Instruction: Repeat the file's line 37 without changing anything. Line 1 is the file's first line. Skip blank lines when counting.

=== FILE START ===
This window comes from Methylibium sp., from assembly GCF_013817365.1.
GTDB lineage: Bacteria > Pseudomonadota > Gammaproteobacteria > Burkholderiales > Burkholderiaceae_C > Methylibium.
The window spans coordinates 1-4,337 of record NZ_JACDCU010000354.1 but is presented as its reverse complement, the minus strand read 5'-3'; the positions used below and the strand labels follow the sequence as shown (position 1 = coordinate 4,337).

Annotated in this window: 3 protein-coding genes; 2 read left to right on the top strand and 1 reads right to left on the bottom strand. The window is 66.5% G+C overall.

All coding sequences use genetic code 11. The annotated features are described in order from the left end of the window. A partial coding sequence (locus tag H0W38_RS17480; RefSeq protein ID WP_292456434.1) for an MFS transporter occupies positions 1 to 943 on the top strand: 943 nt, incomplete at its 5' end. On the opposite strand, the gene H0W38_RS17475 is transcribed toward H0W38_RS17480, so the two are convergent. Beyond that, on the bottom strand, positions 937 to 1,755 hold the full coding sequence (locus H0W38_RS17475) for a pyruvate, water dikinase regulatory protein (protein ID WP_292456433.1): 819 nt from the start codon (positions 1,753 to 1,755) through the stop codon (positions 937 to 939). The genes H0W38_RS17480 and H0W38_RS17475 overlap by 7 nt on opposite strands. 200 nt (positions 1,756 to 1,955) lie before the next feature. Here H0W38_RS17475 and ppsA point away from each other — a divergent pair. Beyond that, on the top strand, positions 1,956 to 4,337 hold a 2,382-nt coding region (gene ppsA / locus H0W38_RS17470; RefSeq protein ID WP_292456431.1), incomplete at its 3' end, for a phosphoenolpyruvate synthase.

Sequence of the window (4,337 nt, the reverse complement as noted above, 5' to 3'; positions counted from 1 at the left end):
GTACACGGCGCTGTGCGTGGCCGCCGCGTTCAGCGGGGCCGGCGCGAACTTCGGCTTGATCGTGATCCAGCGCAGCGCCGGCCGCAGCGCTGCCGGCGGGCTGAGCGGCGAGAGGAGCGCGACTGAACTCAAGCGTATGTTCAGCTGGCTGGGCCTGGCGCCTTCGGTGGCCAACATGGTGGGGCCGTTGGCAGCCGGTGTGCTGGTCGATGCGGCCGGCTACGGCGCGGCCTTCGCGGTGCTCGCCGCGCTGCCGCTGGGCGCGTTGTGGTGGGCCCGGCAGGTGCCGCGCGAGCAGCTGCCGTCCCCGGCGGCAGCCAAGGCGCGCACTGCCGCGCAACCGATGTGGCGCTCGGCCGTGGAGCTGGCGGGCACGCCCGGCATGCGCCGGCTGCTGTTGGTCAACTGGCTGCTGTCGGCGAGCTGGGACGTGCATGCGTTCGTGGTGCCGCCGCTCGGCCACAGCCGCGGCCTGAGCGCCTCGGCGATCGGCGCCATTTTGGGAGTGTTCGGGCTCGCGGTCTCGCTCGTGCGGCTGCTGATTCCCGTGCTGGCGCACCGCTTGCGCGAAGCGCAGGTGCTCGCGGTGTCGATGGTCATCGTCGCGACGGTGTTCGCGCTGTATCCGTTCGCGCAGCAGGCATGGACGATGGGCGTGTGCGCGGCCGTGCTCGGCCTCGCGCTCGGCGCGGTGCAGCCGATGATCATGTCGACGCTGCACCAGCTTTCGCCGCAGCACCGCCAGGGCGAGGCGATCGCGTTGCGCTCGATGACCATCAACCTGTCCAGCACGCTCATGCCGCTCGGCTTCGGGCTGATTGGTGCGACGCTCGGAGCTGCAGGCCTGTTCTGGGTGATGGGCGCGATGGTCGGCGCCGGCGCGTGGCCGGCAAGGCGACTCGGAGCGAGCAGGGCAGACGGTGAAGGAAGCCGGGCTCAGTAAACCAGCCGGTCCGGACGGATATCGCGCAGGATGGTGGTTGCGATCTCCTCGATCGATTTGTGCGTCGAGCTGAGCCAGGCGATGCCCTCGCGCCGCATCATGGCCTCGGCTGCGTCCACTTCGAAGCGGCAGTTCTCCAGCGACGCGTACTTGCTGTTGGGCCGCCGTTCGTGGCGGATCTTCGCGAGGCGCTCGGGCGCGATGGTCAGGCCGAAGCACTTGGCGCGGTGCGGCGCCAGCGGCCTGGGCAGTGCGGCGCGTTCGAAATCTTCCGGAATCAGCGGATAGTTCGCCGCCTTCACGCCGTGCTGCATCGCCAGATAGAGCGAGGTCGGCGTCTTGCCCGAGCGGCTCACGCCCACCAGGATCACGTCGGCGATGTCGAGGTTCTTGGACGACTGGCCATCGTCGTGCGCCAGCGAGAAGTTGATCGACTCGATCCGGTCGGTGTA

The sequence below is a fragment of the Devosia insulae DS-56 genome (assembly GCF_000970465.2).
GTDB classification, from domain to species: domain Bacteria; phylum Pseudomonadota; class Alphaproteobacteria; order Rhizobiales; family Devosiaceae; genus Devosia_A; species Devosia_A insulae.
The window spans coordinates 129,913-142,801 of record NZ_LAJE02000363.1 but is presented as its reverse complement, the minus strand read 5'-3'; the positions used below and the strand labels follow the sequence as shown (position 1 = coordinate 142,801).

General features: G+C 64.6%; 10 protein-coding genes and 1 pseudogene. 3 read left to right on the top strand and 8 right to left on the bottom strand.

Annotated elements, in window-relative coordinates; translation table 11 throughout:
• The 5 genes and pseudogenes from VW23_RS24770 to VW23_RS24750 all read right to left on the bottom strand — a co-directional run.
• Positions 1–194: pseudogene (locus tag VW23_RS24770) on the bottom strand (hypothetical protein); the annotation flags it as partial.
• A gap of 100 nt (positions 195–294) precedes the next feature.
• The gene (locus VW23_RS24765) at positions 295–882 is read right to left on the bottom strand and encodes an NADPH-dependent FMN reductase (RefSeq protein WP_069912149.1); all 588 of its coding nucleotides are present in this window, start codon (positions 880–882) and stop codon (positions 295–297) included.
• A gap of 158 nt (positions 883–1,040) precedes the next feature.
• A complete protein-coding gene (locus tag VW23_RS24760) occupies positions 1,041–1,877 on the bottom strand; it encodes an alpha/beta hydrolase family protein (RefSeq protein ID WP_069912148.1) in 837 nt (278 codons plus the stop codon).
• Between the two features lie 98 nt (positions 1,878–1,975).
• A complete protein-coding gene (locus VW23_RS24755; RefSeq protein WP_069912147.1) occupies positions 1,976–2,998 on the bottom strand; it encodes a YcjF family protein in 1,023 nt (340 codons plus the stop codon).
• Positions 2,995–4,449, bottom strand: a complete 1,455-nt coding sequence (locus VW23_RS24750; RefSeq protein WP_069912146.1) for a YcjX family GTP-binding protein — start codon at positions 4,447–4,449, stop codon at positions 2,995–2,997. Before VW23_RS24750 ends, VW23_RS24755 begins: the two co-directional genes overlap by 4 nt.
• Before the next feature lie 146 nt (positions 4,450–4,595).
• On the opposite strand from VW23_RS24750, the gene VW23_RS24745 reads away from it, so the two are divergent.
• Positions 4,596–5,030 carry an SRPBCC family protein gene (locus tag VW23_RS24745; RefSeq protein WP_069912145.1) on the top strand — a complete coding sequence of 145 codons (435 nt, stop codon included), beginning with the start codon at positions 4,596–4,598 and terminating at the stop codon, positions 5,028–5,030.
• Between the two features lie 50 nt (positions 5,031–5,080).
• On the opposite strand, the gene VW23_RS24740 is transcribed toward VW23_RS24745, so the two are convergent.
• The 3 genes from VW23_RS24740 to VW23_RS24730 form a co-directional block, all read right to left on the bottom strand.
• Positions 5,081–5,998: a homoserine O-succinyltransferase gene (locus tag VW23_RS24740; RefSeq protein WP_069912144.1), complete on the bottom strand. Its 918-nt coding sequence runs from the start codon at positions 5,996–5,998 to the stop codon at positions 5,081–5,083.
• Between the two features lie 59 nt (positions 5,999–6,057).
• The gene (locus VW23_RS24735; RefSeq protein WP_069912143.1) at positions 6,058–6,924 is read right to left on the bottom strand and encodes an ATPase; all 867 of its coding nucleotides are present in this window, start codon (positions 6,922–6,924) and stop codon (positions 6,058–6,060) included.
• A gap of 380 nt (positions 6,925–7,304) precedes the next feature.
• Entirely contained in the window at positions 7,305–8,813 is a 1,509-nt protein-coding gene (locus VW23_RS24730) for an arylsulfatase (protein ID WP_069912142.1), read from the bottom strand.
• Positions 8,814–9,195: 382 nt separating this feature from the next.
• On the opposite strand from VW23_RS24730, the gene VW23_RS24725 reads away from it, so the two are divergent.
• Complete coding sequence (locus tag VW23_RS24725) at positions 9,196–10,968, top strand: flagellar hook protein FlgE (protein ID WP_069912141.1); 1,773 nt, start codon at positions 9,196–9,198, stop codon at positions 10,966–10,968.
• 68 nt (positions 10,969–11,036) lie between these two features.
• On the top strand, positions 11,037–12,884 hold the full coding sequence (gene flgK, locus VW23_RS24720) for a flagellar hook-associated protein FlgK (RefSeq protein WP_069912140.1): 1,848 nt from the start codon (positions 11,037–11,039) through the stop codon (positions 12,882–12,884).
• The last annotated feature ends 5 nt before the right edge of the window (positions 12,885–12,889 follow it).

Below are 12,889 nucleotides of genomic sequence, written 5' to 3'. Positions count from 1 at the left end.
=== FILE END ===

• On the top strand, positions 11,037–12,884 hold the full coding sequence (gene flgK, locus VW23_RS24720) for a flagellar hook-associated protein FlgK (RefSeq protein WP_069912140.1): 1,848 nt from the start codon (positions 11,037–11,039) through the stop codon (positions 12,882–12,884).